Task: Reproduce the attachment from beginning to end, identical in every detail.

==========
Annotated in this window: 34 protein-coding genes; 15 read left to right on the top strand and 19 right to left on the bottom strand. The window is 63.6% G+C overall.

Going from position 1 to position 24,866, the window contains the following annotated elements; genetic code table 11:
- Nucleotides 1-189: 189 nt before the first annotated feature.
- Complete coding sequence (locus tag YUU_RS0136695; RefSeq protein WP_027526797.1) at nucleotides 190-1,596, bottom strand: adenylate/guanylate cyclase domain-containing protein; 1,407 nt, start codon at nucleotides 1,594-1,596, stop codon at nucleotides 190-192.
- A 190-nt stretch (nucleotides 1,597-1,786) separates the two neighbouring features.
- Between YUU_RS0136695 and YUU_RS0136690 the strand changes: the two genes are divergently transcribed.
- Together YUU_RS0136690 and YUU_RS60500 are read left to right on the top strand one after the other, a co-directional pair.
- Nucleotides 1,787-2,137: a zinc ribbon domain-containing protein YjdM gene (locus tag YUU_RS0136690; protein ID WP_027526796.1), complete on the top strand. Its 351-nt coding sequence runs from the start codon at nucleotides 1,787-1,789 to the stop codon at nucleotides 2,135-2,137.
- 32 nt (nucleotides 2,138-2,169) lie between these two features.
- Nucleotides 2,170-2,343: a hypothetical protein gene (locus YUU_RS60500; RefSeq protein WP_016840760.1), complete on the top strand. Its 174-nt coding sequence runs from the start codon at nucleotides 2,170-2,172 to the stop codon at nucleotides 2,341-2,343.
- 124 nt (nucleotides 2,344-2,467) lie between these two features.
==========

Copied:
Annotated in this window: 34 protein-coding genes; 15 read left to right on the top strand and 19 right to left on the bottom strand. The window is 63.6% G+C overall.

Going from position 1 to position 24,866, the window contains the following annotated elements; genetic code table 11:
- Nucleotides 1-189: 189 nt before the first annotated feature.
- Complete coding sequence (locus tag YUU_RS0136695; RefSeq protein WP_027526797.1) at nucleotides 190-1,596, bottom strand: adenylate/guanylate cyclase domain-containing protein; 1,407 nt, start codon at nucleotides 1,594-1,596, stop codon at nucleotides 190-192.
- A 190-nt stretch (nucleotides 1,597-1,786) separates the two neighbouring features.
- Between YUU_RS0136695 and YUU_RS0136690 the strand changes: the two genes are divergently transcribed.
- Together YUU_RS0136690 and YUU_RS60500 are read left to right on the top strand one after the other, a co-directional pair.
- Nucleotides 1,787-2,137: a zinc ribbon domain-containing protein YjdM gene (locus tag YUU_RS0136690; protein ID WP_027526796.1), complete on the top strand. Its 351-nt coding sequence runs from the start codon at nucleotides 1,787-1,789 to the stop codon at nucleotides 2,135-2,137.
- 32 nt (nucleotides 2,138-2,169) lie between these two features.
- Nucleotides 2,170-2,343: a hypothetical protein gene (locus YUU_RS60500; RefSeq protein WP_016840760.1), complete on the top strand. Its 174-nt coding sequence runs from the start codon at nucleotides 2,170-2,172 to the stop codon at nucleotides 2,341-2,343.
- 124 nt (nucleotides 2,344-2,467) lie between these two features.